Mary Elizabeth Frye

(13 November, 1905 - 15 September 2004 / Dayton, Ohio)

Comments about Mary Elizabeth Frye

  • Aanchal Sharma (5/1/2017 8:50:00 AM)

    Poets like you are eternal... They never die.

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  • Meh Ive Meh Ive (7/27/2016 7:47:00 AM)

    Marvellous piece of penning

  • Stanley Mathias (11/9/2015 5:09:00 AM)

    Touchi! Simply beautiful.

  • Jenny Weatherall (9/7/2015 2:50:00 AM)

    Please remove that photo; all the thoughts that come to my mind and heart as I see it are diametrically opposed to those experienced when I read this beautiful poem.

  • Briony Nicholls Briony Nicholls (9/4/2015 12:38:00 AM)

    Why is this poet represented by a photo of Margaret Thatcher?

  • Suzy Hazelwood Suzy Hazelwood (7/16/2015 9:45:00 AM)

    That's not an image of Mary Elizabeth Frye, it's Margaret Thatcher (former British Prime Minister) You really should change that, it looks ridiculous. Don't think 'Maggie' was ever a poet....haha! ! !

  • D.l. Aceves D.l. Aceves (1/14/2015 1:47:00 PM)

    That's a pic of Margaret Thatcher. SMH

  • Jim G (11/29/2013 3:35:00 PM)

    I read this at my Mom's Wake. Ironically, when Mom was admitted into the hospital for brain cancer, I was going through the mail. The PBA Magazine had arrived. Inside it mentioned an NYPD Crossing Guard who was killed. The family of that Crossing Guard submitted that poem under thier Mom's name. After reading it, I was very moved. Earlier, we had recieved word that Mom would definately die, it was just a question of when. So I went online and printed out the entire poem. Rehearsing what was to happen was easy. I was able to recite the poem with no trouble. Then there was the Wake itself. Several people spoke about Mom in one way, or another. Then it was my turn.
    'Do not stand at my grave and weep' (I got through the first line okay. No tears, choking up, etc) , I continued. As I got about 1/3 of the way through the 3 line, I was not only choking back tears, but actually crying. This woman who lay here, well that is my Mom. Here I am saying goodbye. Not very easy. Afterwards the poem was actually finished, so I walked over to Moms coffin and knelt down and prayed. As I was doing so, I was holding her hand. Before I said 'Amen', I slipped the poem into the coffin.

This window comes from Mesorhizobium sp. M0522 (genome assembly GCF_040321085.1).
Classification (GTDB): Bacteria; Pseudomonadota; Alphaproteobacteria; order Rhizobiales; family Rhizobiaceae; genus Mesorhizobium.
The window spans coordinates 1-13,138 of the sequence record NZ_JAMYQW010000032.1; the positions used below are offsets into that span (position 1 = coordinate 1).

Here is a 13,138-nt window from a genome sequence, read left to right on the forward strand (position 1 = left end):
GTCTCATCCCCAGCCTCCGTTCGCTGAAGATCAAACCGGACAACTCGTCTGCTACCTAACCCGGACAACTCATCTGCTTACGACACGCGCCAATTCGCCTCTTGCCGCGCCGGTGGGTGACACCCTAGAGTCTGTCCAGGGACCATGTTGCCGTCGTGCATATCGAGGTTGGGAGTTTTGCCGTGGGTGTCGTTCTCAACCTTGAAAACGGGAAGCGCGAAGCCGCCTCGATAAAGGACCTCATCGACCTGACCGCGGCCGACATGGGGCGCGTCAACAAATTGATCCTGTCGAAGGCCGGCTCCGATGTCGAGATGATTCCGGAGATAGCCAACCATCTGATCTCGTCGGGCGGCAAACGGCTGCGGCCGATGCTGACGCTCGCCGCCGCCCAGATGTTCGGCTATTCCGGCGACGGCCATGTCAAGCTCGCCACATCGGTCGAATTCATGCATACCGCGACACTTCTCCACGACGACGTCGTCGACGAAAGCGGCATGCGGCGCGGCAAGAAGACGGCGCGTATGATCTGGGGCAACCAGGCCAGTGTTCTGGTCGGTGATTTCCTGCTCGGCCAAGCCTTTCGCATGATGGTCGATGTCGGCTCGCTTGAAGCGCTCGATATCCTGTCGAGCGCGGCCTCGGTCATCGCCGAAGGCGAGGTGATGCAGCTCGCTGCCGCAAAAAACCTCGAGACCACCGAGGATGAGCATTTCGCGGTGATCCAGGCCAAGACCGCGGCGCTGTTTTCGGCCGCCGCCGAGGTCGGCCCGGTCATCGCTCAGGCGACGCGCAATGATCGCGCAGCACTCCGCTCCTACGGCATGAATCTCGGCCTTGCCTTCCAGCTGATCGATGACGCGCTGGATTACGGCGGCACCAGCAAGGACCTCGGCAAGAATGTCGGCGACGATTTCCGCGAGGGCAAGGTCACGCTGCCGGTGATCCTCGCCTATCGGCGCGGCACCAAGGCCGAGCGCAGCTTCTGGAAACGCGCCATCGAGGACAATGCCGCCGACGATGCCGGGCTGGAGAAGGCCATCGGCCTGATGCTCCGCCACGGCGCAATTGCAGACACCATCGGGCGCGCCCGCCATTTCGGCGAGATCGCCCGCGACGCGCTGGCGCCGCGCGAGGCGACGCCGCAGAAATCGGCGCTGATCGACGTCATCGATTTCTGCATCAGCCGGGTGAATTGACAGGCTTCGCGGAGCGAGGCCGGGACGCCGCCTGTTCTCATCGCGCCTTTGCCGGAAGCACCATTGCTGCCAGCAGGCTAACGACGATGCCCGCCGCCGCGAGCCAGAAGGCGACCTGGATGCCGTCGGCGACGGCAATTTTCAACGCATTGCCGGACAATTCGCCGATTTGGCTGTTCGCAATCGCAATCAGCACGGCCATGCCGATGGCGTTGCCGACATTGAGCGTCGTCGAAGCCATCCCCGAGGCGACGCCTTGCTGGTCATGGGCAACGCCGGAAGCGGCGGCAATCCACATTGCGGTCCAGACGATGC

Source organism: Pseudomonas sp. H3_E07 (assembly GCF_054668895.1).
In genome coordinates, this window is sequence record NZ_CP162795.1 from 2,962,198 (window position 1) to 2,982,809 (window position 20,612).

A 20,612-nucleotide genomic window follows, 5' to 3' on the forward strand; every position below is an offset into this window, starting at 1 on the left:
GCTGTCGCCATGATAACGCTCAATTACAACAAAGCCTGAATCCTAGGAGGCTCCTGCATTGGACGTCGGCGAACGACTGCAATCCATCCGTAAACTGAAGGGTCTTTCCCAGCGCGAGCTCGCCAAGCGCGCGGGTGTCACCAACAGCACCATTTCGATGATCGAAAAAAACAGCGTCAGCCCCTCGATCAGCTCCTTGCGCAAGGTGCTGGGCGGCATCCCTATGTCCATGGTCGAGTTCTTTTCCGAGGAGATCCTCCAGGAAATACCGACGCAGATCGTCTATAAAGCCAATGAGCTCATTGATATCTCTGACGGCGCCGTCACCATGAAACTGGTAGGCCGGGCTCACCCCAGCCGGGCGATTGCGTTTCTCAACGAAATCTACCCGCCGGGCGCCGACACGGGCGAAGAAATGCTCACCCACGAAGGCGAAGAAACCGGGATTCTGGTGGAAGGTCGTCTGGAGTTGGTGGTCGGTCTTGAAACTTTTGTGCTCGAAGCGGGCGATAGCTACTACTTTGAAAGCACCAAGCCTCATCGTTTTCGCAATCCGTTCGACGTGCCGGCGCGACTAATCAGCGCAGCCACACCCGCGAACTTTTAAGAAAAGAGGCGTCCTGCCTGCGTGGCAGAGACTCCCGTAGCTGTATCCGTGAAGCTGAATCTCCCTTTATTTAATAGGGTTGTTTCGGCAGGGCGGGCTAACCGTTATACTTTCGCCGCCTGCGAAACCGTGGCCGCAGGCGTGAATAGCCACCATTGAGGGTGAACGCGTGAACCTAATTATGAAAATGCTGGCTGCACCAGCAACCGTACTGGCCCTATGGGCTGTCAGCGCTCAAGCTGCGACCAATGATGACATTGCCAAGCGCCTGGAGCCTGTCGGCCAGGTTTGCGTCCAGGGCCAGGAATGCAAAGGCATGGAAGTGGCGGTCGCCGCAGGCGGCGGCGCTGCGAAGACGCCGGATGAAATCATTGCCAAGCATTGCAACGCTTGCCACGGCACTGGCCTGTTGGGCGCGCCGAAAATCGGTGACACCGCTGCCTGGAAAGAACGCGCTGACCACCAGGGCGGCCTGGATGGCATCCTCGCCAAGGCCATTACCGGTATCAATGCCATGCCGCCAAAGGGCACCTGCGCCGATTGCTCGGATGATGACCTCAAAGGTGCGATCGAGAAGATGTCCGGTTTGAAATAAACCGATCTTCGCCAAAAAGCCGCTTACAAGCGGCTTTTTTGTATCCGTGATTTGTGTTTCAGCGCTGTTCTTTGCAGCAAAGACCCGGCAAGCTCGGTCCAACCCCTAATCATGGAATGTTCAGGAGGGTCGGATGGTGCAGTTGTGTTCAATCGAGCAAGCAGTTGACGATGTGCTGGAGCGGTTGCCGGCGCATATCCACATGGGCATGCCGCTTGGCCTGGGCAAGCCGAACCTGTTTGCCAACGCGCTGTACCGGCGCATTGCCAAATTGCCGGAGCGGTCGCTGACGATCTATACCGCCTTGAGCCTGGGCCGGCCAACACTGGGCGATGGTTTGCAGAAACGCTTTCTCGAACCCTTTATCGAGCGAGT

Mom, I love you more and more, and miss you beyond words.

  • Jenna Louise (8/9/2013 11:23:00 AM)

    I hate this poem. I always have. Even if the idea of someone becoming one with the universe and nature is comforting, the poem completely invalidates and ignores the experience of the grieving people left behind. It expressly FORBIDS them to grieve - DO NOT WEEP. DO NOT CRY? ! ? ! ? ! ? People who love and miss someone usually need to, want to weep, to cry. It's NORMAL to do so - even if you believe that you somehow are still connected to your loved one through the rain and the stars. This is just another loathsome, maddening example of how our culture is grief-phobic, grief-ignorant, and is squeamish about NATURAL reactions to loss. I hate how viral this poem has become, because it just reinforces the damage of forbidden, unsupported grief. Some people DON'T need to cry when they grieve - if that's really normal for them, fine. But tears after a loss - most of us shed them. Quit stomping on our grief.

  • Bethany Thompson (10/17/2012 8:08:00 AM)

    this poem touched me, made me think of my grandad it is somthing i knew he would say if he could.

Best Poem of Mary Elizabeth Frye

Do Not Stand At My Grave And Weep

Do not stand at my grave and weep
I am not there. I do not sleep.
I am a thousand winds that blow.
I am the diamond glints on snow.
I am the sunlight on ripened grain.
I am the gentle autumn rain.
When you awaken in the morning's hush
I am the swift uplifting rush
Of quiet birds in circled flight.
I am the soft stars that shine at night.
Do not stand at my grave and cry;
I am not there. I did not die.

Read the full of Do Not Stand At My Grave And Weep
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